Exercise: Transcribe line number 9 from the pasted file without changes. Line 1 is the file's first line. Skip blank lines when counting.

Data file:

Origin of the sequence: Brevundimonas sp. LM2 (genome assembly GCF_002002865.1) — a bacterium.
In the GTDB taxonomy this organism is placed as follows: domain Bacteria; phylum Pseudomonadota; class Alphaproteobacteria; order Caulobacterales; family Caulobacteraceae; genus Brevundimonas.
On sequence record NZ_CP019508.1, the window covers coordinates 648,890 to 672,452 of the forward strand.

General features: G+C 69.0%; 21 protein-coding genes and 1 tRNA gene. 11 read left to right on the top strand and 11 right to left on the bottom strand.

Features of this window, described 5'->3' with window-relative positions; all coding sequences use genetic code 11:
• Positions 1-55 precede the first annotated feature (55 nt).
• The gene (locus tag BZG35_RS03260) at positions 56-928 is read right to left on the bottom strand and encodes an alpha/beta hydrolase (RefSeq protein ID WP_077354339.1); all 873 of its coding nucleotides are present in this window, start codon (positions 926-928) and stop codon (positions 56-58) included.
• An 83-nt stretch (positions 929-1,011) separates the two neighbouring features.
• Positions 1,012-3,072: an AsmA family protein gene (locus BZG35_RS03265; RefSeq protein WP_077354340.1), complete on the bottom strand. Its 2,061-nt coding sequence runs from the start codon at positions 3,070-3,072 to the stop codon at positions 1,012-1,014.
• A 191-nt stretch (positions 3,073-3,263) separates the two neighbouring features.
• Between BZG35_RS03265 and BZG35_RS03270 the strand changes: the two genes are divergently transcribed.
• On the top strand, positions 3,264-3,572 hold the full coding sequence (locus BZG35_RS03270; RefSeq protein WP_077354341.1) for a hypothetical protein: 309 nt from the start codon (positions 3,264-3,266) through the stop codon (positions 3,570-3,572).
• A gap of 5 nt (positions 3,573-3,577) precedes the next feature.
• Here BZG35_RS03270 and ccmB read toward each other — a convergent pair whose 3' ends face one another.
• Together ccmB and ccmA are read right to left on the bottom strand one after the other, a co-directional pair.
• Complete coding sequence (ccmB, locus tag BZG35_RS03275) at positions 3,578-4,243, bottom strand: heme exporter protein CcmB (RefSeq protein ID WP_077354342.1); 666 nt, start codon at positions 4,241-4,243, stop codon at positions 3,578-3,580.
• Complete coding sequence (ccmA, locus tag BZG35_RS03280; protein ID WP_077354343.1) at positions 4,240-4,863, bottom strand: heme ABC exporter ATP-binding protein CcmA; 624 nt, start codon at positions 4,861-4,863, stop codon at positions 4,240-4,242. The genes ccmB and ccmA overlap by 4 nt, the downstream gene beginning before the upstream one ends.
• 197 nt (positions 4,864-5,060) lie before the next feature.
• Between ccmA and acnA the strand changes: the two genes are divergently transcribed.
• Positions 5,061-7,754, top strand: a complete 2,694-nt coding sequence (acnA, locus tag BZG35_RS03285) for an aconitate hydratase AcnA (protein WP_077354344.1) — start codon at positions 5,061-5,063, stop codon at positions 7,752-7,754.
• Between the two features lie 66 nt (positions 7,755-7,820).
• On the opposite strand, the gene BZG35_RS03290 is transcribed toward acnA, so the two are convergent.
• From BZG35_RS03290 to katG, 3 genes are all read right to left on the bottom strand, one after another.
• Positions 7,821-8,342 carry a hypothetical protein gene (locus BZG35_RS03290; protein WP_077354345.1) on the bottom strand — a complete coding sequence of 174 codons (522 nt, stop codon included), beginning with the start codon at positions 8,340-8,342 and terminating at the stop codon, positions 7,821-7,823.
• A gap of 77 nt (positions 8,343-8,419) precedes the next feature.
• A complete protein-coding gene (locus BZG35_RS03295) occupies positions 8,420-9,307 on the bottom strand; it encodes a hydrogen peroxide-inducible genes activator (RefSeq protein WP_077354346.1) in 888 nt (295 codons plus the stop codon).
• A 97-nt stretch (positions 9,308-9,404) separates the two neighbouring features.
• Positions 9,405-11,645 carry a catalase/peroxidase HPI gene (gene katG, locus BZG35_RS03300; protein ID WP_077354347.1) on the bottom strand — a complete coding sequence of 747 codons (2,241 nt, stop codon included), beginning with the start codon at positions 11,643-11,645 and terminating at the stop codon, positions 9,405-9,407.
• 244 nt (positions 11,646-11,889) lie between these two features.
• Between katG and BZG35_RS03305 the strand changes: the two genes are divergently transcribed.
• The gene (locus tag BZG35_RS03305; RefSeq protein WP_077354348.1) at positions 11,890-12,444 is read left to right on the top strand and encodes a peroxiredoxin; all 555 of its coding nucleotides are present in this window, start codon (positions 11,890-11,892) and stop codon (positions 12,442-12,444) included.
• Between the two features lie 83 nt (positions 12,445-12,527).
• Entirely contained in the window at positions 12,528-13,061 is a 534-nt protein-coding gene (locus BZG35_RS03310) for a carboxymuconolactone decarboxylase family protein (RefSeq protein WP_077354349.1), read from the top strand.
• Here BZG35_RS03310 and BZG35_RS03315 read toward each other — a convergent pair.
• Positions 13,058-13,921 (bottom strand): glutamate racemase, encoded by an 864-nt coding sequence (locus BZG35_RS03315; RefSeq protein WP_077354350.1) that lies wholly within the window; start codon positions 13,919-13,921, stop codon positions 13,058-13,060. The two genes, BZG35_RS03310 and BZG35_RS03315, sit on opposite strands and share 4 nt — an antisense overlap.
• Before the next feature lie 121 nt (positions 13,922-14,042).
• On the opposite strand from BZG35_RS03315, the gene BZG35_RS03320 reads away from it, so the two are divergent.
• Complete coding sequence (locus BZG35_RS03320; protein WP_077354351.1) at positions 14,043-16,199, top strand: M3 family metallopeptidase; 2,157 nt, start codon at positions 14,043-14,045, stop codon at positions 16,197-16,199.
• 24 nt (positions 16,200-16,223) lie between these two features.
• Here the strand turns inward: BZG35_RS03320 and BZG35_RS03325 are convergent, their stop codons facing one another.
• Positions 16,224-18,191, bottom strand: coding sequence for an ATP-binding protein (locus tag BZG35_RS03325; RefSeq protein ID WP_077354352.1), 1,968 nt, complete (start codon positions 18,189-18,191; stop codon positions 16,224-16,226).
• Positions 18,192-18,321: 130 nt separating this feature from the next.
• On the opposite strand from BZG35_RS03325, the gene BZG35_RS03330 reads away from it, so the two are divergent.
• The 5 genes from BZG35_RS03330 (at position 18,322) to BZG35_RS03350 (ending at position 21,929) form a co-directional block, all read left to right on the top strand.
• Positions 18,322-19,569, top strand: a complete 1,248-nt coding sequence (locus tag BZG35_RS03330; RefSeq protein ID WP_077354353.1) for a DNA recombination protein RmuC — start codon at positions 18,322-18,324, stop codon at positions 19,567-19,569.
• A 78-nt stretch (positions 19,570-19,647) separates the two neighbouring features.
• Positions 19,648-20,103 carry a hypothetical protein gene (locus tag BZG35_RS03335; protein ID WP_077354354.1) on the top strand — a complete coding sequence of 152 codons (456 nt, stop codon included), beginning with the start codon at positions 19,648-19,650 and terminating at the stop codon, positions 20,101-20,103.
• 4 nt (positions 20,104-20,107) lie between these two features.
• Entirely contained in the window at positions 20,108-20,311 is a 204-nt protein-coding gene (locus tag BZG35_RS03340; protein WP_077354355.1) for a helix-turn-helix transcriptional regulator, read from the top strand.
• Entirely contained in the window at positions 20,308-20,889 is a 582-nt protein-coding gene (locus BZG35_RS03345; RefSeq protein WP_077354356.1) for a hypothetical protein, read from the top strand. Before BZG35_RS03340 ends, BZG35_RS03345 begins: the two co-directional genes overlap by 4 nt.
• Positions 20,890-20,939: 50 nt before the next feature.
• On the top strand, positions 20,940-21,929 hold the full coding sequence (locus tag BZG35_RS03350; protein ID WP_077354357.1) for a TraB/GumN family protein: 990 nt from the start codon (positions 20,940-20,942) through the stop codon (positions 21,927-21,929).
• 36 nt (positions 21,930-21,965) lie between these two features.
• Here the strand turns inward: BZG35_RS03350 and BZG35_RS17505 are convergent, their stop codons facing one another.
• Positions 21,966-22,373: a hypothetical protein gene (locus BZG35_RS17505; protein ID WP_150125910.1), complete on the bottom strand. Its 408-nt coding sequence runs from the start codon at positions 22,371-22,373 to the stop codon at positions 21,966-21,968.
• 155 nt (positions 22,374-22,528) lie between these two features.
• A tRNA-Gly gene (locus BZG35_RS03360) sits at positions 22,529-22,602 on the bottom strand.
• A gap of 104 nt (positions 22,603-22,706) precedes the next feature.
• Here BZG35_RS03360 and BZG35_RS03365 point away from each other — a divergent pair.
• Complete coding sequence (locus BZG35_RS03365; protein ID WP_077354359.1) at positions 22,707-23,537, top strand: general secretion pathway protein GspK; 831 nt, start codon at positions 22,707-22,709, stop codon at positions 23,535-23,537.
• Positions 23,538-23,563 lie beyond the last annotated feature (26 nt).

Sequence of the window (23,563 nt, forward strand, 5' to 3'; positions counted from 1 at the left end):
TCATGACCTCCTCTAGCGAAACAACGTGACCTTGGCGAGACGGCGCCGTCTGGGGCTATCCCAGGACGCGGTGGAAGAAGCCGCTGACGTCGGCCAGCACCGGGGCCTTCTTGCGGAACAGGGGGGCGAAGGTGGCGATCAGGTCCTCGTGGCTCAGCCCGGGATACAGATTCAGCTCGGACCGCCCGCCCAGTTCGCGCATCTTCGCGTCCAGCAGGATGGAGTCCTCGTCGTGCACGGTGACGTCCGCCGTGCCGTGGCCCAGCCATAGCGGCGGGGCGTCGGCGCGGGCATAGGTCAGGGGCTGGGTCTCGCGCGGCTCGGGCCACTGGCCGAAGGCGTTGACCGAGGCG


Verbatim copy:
• Positions 1,012-3,072: an AsmA family protein gene (locus BZG35_RS03265; RefSeq protein WP_077354340.1), complete on the bottom strand. Its 2,061-nt coding sequence runs from the start codon at positions 3,070-3,072 to the stop codon at positions 1,012-1,014.